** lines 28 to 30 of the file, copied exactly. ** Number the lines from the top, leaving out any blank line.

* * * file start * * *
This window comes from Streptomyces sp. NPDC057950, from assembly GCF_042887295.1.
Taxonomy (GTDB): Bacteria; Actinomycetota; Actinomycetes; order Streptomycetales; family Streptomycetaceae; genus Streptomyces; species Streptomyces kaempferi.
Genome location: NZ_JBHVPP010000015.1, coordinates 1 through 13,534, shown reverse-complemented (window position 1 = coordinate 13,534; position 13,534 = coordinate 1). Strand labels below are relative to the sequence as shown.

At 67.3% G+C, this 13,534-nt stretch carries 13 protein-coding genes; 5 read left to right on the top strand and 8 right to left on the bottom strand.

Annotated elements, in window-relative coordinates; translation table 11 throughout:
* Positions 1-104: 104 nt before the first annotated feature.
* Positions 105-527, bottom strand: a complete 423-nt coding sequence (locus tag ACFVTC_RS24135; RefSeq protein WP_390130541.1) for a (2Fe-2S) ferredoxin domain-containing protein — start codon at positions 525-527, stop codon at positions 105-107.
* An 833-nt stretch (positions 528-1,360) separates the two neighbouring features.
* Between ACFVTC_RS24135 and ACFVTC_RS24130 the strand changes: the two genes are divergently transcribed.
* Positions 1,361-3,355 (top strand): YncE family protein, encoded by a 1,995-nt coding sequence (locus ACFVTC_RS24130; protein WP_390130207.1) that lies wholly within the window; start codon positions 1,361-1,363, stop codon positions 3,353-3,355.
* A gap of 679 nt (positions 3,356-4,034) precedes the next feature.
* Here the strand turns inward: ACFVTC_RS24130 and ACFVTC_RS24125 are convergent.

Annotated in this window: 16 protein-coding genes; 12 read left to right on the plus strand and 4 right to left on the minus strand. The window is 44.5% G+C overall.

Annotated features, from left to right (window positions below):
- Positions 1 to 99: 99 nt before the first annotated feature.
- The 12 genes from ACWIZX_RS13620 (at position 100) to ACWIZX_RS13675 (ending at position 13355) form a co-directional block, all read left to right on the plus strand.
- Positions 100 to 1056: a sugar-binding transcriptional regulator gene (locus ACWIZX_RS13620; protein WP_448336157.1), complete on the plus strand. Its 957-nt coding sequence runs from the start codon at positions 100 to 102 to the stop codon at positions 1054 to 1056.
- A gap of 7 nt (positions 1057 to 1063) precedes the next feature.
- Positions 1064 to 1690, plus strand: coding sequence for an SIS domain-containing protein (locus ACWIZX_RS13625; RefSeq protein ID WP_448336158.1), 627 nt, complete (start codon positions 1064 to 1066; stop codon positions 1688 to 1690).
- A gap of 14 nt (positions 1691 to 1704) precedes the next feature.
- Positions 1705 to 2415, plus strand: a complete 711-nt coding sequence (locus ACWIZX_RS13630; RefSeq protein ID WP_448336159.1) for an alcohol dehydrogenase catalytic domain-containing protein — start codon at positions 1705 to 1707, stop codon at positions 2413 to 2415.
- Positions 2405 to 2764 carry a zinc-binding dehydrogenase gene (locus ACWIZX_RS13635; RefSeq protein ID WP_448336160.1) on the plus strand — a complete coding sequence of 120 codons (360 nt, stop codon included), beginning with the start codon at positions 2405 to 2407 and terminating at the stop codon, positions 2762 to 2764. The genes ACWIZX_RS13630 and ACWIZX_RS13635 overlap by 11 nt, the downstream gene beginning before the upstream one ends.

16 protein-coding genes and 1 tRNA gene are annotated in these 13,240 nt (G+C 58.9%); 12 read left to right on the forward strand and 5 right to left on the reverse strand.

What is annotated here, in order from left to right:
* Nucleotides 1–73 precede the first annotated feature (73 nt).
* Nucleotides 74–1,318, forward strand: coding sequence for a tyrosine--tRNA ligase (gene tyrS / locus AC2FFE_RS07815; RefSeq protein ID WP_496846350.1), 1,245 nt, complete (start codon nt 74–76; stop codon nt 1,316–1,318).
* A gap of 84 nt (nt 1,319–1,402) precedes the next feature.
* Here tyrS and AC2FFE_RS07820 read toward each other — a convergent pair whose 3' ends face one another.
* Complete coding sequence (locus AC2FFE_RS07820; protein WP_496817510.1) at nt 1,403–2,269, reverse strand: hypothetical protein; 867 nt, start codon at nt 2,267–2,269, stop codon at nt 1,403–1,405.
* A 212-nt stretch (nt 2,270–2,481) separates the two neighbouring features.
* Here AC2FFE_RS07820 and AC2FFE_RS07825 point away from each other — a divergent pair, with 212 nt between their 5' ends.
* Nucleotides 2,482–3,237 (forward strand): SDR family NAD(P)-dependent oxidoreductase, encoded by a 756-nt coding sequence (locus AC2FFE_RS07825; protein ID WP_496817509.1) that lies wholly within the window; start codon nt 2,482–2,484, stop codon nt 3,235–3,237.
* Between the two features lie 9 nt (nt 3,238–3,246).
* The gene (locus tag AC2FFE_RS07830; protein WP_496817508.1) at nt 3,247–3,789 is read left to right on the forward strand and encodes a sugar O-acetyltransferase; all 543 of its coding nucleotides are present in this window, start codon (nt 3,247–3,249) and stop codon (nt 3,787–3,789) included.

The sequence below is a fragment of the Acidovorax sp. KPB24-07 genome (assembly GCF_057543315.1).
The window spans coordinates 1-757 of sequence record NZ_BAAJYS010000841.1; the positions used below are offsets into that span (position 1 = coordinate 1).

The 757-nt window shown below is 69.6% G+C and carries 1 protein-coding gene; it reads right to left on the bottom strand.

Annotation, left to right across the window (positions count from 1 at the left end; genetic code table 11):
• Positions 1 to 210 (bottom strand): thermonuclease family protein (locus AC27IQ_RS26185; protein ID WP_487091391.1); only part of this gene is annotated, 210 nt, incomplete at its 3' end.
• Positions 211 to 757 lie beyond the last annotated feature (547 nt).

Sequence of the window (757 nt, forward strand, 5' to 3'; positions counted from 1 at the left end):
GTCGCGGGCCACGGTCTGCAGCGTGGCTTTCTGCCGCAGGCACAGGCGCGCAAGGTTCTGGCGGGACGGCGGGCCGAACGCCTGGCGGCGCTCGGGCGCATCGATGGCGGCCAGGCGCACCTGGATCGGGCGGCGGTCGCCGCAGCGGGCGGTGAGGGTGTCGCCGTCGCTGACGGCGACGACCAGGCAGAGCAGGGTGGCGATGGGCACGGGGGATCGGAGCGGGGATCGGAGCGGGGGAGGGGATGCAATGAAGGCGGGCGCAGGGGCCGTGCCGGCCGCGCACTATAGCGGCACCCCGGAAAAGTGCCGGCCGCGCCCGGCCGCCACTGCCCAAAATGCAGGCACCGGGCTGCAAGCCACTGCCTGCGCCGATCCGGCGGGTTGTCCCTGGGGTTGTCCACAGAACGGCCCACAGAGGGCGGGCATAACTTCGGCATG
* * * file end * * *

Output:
* Here tyrS and AC2FFE_RS07820 read toward each other — a convergent pair whose 3' ends face one another.
* Complete coding sequence (locus AC2FFE_RS07820; protein WP_496817510.1) at nt 1,403–2,269, reverse strand: hypothetical protein; 867 nt, start codon at nt 2,267–2,269, stop codon at nt 1,403–1,405.
* A 212-nt stretch (nt 2,270–2,481) separates the two neighbouring features.